[MUD-Dev] Methods to Foster Relationships?

amanda at alfar.com amanda at alfar.com
Wed Jun 12 15:18:31 New Zealand Standard Time 2002


Jeff Lindsey <Jeff at nextelligence.com> wrote:

> I think a lot of it just comes down to the rift between
> convenience and immersion. There are players who want a drive-thru
> style game with no interest in forming lasting bonds (regardless
> of whether that ends up happening anyways), there are those who
> want the relationships and don't mind the mechanisms used to
> foster them, and then there are players who want something in
> between.

Well, any time "MM" is involved, there will be this continuum,
simply because you will have a wider spectrum of goals as your
population of players increases.

I'd put them roughly on a scale abstraction, from "none" to "very".

  - Space Invaders: the appeal of the game is controlling something
  on the screen, watching everything that moves and trying to stay
  ahead of it.  Many console and FPS games appeal to this style of
  play.

  - Puzzle: Tetris, higher-level play in FPS games, most console
  games.  The appeal of the game is figuring out the rules by which
  you can win (or, if there is no "win" condition, play the longest
  without losing).

Many gamers fit into these two playstyles, at least some of the
time.  A game which does not provide at least some way to handle
these playstyles will find that the players will create them
themselves, even if this annoys other players.  "Hey, it's just a
game" and "The fun part is figuring out how it works"works" are
hallmarks of these playstyles.

  - Road Trip: The context is provided by the game, but the real
  purpose is to hang out with friends and trade gossip, wisecrack
  about each others' playing ability or fashion sense, or generally
  blowing off steam.  Many MUD and MMORPG players use this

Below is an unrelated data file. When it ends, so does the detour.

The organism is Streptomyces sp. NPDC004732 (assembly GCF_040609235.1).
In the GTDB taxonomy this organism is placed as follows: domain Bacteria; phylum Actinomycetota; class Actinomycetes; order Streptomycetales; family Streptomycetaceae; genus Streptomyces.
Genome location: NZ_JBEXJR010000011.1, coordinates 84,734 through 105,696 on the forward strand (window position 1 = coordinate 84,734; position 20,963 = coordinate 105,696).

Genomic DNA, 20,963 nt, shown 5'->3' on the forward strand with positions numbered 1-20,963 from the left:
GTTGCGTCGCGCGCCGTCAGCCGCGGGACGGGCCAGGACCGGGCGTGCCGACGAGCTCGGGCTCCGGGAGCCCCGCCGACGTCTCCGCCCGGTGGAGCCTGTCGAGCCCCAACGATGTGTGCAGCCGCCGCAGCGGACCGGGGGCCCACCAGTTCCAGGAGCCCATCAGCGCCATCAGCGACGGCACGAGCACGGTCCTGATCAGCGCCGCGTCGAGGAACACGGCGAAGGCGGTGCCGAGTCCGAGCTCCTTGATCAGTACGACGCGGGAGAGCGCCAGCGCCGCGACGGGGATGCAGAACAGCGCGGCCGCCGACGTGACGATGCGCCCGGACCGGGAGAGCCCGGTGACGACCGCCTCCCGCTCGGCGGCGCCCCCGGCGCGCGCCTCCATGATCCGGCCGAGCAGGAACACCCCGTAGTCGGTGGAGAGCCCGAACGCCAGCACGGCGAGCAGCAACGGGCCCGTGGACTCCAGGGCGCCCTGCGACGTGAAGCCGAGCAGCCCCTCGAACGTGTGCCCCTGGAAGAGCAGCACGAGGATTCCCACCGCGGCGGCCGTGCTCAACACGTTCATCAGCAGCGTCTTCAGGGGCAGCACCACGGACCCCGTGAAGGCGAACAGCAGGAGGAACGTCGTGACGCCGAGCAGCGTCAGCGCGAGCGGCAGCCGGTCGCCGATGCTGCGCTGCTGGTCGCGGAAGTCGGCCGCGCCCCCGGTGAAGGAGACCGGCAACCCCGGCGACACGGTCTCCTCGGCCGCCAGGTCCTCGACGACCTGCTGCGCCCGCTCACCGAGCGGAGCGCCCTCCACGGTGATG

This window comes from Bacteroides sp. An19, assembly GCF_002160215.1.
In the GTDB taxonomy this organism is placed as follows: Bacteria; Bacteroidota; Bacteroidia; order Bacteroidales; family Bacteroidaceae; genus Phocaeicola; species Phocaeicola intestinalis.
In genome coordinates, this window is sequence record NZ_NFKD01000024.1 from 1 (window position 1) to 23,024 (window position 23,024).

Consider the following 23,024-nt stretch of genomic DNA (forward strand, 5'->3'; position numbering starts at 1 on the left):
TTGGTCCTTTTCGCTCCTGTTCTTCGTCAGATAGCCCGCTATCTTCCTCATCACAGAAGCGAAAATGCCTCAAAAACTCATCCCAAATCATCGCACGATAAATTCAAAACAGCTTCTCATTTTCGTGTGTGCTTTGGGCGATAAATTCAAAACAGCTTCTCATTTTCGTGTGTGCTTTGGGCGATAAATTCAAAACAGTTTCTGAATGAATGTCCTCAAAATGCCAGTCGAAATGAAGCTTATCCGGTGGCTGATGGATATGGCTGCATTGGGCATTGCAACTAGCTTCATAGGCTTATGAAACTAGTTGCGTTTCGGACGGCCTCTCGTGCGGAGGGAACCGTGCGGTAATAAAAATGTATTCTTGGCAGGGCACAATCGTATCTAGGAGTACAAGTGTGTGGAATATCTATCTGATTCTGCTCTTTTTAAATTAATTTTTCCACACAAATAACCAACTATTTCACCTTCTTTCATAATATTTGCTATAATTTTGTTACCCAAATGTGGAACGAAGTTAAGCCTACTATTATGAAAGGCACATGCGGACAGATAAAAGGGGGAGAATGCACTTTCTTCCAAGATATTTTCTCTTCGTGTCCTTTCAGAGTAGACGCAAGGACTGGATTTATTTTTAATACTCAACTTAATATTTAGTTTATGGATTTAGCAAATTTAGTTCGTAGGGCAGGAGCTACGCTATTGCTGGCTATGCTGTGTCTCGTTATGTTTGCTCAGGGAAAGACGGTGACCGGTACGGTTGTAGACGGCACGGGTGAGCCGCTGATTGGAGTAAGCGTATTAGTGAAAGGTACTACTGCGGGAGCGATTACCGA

playstyle, and view "gameplay" as incidental (aside from a source
  of "no joke, there we were..." stories and the like.

And then things get more abstract:

  - Organizing: The goal is to explicitly build a community in the
  context provided by the game (and often out of it as well), in
  which knowledge and resources can be shared and reinforced.  Some
  MUD/MMORPG play is at this level, as is a lot of real-world
  roleplaying (historical reenactment, clubs and associations,
  etc.).

  - Architecture: The goal is to create the contexts for one or more
  of these styles of gameplay, or different purposes altogether.
  Many game creators, published or not, play at this level.  "How
  can I simulate a self-sustaining ecosystem" is an Architect
  question, not a Space Invaders question.  So are things like the
  FPS mod community.

More abstract than this and things start to integrate with the "real
world" to such a degree that "game" becomes less and less directly
applicable, and "virtual reality" or "augmented reality" may be more
descriptive, for example.

  - Teaching.  Imagine a virtual environment designed to teach you
  about some realm of experience or knowledge.  Military/political
  simulations, history (the virtual tour of Notre Dame written in
  Unreal, for example), philosophy...

These are just examples: we can divide the spectrum up any number of
ways, but many games are designed with only one slice of the
spectrum in mind.  This, I think, gives rise to the "and only six
inches deep" effect.

Reality is polyvalent: it is experienced differently by different
people, and by the same people in different times and circumstances.
Games which provide (or at least facilitate) this appeal to a lot
more people, I suspect.


Amanda Walker
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